Joint study by LR, Environmental Defense Fund, and Ricardo finds that spills of ammonia as a shipping fuel could negatively impact certain habitats and species more than others.
A joint study released by Environmental Defense Fund (EDF), Lloyd’s Register (LR) and Ricardo PLC, examines the potential marine environmental impacts of ammonia spills during its use as a shipping fuel.
Ammonia generated from renewable energy is considered a sustainable alternative to fossil fuels as the shipping industry decarbonises. The study, which used extensive modelling due to the scarcity of real-world data, focuses specifically on the impacts of large ammonia fuel spill scenarios on marine habitats.
Potential effects on aquatic environments and associated ecological receptors were assessed in scenarios if a spill were to occur during bunkering, or in the case of a ship’s collision and sinking. In addition, possible mitigation measures and specific spill management practices for these scenarios were modelled and studied.
“The shipping industry must make a rapid energy transition to address the climate emergency. But it is also clear that we must proceed with caution. We owe it to future generations to ensure we are championing true climate solutions that will not negatively impact our rivers, our oceans or our health,” said Marie Hubatova, Director of Global Shipping for EDF's Global Transport team.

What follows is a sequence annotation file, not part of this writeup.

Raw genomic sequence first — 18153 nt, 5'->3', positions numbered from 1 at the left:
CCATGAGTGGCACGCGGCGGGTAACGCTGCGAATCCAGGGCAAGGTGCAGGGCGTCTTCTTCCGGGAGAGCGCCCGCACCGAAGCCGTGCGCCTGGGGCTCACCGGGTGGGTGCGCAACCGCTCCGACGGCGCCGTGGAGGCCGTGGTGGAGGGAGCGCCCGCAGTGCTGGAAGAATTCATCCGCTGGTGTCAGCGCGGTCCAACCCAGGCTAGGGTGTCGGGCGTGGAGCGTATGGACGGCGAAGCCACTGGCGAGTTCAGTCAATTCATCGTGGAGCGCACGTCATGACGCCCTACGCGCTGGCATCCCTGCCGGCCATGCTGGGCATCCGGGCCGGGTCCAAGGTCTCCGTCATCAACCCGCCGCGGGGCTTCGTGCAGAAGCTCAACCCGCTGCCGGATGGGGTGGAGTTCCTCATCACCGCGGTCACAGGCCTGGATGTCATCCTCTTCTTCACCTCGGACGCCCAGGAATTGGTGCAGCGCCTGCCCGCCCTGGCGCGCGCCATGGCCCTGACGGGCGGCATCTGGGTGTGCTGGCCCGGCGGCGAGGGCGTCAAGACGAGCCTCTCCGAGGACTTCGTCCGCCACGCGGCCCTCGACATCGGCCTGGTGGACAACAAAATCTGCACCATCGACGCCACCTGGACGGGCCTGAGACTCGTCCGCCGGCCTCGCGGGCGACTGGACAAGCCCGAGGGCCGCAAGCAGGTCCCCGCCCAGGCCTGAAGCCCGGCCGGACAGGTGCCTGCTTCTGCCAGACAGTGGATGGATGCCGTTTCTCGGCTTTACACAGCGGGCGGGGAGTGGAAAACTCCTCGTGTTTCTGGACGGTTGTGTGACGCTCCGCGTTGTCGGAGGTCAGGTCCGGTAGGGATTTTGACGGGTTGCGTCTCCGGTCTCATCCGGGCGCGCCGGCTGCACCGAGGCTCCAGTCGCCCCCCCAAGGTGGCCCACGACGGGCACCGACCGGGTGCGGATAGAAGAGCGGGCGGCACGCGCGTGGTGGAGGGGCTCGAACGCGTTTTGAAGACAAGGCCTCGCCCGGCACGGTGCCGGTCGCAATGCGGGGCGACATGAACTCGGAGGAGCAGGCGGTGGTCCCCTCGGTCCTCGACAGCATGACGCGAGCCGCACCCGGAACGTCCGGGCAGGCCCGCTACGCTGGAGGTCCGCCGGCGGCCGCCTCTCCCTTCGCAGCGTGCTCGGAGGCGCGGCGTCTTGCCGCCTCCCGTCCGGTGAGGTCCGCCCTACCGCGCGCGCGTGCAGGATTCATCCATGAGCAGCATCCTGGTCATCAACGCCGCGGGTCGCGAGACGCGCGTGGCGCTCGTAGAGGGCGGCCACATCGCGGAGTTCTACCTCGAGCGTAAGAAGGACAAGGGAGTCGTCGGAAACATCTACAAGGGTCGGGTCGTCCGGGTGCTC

The study examined potential ammonia fuel spills during bunkering and collision scenarios, under a variety of conditions, including time of day, temperature, humidity and solar radiation. The outputs were tested across eight habitats (rivers, estuaries, wetlands, coastal waters, coral reefs, mangroves, polar regions and the deep sea) using multiple ecological receptors (bacteria, plankton, macrophytes, invertebrates, fish, birds, reptiles, and marine mammals).
The study found that estuaries, mangroves and wetlands are particularly sensitive to potential ammonia fuel spills compared to the polar regions and the deep sea. Within these habitats, it is typically fish which are most sensitive to an ammonia spill, with birds and mammals to a lesser degree.
Lauren Dawson, Senior Consultant, Water and Environment Practice, Ricardo, said: “Examining the impact of ammonia is a challenge because of the vast conditions a ship might face while at sea or even when bunkered. Critical factors to consider include the various ship and storage types, the underlying principles which determine the fate of ammonia in the environment, and the diversity of aquatic habitats and species that could be affected. Ultimately, what we found is that ammonia is more threatening to fish species, and particularly to ecosystems with less saline water and higher temperatures. It is therefore important to study the impact of ammonia carefully for particular regions where these habitats intersect with major shipping channels and ports, such as the Strait of Malacca. The findings of the report provide an excellent step forward to delivering a baseline upon which future assessments can be refined.”